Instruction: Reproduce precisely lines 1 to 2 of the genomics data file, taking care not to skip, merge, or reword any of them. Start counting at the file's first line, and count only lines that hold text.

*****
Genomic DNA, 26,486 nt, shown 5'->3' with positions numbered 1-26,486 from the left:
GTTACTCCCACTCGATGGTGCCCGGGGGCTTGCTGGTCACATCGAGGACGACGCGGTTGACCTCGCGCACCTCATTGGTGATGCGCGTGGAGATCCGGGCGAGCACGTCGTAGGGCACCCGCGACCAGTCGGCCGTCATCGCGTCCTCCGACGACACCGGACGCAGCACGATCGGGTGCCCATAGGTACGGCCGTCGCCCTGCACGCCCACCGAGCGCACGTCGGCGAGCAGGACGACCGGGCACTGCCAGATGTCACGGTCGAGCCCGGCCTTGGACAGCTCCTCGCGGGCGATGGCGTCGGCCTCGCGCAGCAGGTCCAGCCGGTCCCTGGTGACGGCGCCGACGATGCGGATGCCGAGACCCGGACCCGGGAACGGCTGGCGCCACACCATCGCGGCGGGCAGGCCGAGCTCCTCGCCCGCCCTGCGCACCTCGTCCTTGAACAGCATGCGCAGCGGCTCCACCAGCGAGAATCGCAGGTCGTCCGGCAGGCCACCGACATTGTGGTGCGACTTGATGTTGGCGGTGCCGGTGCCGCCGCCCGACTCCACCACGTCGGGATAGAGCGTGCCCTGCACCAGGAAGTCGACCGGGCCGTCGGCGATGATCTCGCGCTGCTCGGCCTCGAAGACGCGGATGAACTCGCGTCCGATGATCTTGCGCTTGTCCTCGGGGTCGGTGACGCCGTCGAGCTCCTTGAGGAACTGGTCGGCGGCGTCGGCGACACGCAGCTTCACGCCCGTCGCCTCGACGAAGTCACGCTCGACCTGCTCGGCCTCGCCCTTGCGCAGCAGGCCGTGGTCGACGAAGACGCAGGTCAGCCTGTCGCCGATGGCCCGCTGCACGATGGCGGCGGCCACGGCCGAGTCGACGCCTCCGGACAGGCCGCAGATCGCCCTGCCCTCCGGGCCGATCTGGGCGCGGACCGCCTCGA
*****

Genomic DNA, 26,486 nt, shown 5'->3' with positions numbered 1-26,486 from the left:
GTTACTCCCACTCGATGGTGCCCGGGGGCTTGCTGGTCACATCGAGGACGACGCGGTTGACCTCGCGCACCTCATTGGTGATGCGCGTGGAGATCCGGGCGAGCACGTCGTAGGGCACCCGCGACCAGTCGGCCGTCATCGCGTCCTCCGACGACACCGGACGCAGCACGATCGGGTGCCCATAGGTACGGCCGTCGCCCTGCACGCCCACCGAGCGCACGTCGGCGAGCAGGACGACCGGGCACTGCCAGATGTCACGGTCGAGCCCGGCCTTGGACAGCTCCTCGCGGGCGATGGCGTCGGCCTCGCGCAGCAGGTCCAGCCGGTCCCTGGTGACGGCGCCGACGATGCGGATGCCGAGACCCGGACCCGGGAACGGCTGGCGCCACACCATCGCGGCGGGCAGGCCGAGCTCCTCGCCCGCCCTGCGCACCTCGTCCTTGAACAGCATGCGCAGCGGCTCCACCAGCGAGAATCGCAGGTCGTCCGGCAGGCCACCGACATTGTGGTGCGACTTGATGTTGGCGGTGCCGGTGCCGCCGCCCGACTCCACCACGTCGGGATAGAGCGTGCCCTGCACCAGGAAGTCGACCGGGCCGTCGGCGATGATCTCGCGCTGCTCGGCCTCGAAGACGCGGATGAACTCGCGTCCGATGATCTTGCGCTTGTCCTCGGGGTCGGTGACGCCGTCGAGCTCCTTGAGGAACTGGTCGGCGGCGTCGGCGACACGCAGCTTCACGCCCGTCGCCTCGACGAAGTCACGCTCGACCTGCTCGGCCTCGCCCTTGCGCAGCAGGCCGTGGTCGACGAAGACGCAGGTCAGCCTGTCGCCGATGGCCCGCTGCACGATGGCGGCGGCCACGGCCGAGTCGACGCCTCCGGACAGGCCGCAGATCGCCCTGCCCTCCGGGCCGATCTGGGCGCGGACCGCCTCGA